NAME: Matt Kuzins
POSITION: President, Matt Kuzins & Kumpany, direct-mail fund raising
Capitol Weekly: When did you start your own direct-mailing company?
Matt Kuzins: In 1983. What happened was I ran this ballot initiative for the
bottle bill in 1982 and we raised most of the money for the campaign through
mailings. After the campaign, a number of environmental groups here in the
Capitol contacted me and said, “How did you raise $700,000 through the mail
for a bottle bill?” They’re lobbying groups and are very small operations.
They spend most of their time lobbying and very little time building an
organization and membership. One thing led to another and I didn’t really
know what I wanted to do, so I became a consultant. In 1983, that meant that
I bought an IBM Selectric typewriter and an answering machine and put them
on an old desk in my apartment. I was 24 and I thought “what the hell, if
this doesn’t work, I’ll try something else; I’ll get a real job.”
CW: How has the move from the old Cal West building on 926 J Street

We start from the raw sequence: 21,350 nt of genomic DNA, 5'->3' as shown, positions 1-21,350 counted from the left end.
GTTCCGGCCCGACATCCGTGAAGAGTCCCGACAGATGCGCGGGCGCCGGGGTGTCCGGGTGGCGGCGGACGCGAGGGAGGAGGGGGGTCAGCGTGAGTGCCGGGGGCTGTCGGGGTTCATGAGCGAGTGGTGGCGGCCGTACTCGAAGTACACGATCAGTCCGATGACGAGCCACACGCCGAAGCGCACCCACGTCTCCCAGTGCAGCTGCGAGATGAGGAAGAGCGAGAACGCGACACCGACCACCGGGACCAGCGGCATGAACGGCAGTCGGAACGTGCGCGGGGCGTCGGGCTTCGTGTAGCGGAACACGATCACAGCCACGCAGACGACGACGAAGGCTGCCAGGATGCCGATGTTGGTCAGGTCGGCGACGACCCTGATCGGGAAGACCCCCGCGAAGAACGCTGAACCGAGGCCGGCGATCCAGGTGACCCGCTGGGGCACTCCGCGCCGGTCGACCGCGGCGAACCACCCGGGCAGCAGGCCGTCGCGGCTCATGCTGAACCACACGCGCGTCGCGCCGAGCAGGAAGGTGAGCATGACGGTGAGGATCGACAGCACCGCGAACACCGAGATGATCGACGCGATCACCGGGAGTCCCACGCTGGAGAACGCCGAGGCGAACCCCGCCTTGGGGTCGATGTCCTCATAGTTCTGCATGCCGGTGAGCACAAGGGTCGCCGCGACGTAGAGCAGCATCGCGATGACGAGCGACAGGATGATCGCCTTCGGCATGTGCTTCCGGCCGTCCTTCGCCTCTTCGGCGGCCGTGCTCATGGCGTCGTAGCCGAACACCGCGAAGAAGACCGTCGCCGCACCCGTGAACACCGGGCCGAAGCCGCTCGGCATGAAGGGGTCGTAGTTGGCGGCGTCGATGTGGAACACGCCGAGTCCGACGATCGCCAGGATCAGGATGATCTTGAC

affected your business?
MK: We miss running into the clients we had. We had a lot of not just
clients, but friends. We had been in that building for 21 years. I don’t
miss the building itself but I miss the people.
CW: How were you involved with the creation of Political Pulse?
MK: I was one of the two co-founders of Political Pulse. Bud Lembke and I
founded the Pulse in 1985. Bud had been a reporter with Times for about 20
years, a political reporter. I was doing the marketing, the promotion and
the mailing. I only did that for two years, although I continued to help
when Larry Lynch bought it in the ’90s. I continued to do the direct-mail
promotions for them. In fact, when Anthony and his dad, Arnold [York], came
in I helped those guys out for the first year or so until the point of time
when they came out with the weekly.
CW: What do you do when you’re not running your business?
MK: I have a wife and a 16-year-old daughter. I like to spend time with my
family. I also play music